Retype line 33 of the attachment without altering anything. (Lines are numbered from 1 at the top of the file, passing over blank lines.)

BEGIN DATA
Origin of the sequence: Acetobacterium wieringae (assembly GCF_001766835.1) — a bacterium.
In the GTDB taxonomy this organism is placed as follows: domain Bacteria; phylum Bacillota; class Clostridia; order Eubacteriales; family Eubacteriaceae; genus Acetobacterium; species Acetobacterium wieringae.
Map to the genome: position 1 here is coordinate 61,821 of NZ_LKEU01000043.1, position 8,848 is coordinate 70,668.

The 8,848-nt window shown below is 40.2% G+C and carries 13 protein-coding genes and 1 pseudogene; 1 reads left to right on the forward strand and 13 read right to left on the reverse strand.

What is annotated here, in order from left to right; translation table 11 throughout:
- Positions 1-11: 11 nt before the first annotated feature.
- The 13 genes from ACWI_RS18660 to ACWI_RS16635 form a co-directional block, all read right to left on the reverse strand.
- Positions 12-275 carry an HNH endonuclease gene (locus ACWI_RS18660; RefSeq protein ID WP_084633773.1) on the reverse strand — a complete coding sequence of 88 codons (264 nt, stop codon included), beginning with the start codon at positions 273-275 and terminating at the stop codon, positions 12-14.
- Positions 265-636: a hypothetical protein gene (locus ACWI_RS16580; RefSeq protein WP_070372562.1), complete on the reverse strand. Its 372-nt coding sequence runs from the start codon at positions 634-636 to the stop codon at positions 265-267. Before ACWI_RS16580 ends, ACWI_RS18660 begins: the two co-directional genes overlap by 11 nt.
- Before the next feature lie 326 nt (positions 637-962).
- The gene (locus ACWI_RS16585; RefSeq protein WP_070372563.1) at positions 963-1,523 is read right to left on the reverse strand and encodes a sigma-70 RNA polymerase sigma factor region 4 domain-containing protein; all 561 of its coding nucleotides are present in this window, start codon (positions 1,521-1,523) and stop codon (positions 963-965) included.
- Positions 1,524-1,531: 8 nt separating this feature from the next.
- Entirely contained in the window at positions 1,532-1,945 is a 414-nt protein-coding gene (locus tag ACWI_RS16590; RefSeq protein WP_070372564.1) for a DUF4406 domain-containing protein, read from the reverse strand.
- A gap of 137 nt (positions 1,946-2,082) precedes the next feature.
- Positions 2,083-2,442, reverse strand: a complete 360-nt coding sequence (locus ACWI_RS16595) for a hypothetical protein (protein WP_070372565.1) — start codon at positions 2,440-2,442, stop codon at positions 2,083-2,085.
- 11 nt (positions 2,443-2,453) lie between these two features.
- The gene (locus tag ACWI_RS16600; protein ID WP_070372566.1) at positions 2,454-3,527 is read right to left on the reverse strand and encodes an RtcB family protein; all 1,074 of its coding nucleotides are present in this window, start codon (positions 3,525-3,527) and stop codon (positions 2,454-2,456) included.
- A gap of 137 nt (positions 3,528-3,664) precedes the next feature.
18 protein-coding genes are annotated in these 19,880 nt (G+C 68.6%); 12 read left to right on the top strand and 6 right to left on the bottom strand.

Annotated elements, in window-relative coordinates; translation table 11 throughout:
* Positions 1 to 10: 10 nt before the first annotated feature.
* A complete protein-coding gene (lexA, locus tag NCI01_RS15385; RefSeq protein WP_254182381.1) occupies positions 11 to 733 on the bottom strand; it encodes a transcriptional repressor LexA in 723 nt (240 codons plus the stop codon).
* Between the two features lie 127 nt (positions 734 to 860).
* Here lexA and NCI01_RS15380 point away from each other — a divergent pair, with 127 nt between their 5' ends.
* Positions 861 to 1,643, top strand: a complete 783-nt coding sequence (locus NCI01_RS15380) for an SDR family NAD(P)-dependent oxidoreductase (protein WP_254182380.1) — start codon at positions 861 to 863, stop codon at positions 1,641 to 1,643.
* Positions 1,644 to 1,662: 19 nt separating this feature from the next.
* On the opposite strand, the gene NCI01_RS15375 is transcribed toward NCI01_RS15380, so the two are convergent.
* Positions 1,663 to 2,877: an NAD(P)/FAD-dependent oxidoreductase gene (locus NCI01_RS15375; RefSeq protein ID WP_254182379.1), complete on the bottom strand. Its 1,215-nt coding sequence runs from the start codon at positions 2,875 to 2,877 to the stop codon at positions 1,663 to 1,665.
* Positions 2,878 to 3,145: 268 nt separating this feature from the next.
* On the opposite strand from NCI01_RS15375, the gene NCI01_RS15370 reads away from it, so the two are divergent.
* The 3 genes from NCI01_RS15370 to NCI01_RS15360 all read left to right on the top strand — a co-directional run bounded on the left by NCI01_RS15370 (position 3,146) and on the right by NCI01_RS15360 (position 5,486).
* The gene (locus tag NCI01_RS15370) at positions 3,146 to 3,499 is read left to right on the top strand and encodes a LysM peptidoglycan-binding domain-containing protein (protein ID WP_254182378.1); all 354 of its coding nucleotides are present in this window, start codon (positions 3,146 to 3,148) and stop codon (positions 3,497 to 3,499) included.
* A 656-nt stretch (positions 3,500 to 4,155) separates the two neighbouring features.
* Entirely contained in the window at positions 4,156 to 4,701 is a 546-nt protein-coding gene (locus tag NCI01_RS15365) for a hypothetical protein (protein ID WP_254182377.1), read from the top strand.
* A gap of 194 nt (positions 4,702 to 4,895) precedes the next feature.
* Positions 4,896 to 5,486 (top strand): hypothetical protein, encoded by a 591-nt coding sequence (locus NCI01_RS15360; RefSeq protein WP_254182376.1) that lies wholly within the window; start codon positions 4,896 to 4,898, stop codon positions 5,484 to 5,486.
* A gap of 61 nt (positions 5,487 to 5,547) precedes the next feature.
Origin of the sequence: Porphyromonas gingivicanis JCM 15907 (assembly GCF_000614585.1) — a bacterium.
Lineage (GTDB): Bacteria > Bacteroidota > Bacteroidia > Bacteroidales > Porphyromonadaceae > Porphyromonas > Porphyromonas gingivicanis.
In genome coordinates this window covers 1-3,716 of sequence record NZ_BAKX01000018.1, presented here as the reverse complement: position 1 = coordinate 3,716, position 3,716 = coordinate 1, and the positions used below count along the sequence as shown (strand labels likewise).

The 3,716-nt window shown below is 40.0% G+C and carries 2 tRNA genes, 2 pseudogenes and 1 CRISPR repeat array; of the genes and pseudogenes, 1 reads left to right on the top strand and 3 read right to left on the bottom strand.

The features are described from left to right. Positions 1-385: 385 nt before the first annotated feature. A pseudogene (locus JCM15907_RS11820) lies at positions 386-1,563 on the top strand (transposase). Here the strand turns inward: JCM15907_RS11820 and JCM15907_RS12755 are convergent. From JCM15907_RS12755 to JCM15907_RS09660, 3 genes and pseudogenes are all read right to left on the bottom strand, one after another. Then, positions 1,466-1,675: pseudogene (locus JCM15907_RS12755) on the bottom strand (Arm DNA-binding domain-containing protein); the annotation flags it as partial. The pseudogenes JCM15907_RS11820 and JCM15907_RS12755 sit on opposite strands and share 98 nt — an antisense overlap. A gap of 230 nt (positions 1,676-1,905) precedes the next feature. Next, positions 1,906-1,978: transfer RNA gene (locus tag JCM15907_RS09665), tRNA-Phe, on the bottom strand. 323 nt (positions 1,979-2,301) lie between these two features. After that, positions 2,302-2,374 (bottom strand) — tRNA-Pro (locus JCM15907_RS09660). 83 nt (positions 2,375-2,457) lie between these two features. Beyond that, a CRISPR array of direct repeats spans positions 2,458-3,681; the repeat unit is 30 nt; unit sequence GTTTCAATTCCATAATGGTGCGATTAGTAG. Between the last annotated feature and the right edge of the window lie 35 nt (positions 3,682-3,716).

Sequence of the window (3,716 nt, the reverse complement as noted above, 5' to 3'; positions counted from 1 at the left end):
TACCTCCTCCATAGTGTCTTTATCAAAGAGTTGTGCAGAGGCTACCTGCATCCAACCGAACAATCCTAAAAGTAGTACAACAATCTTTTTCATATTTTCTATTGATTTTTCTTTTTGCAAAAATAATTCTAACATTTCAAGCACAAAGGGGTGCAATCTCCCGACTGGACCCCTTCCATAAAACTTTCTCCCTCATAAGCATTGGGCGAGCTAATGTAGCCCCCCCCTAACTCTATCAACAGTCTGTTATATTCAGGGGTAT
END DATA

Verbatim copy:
* A 656-nt stretch (positions 3,500 to 4,155) separates the two neighbouring features.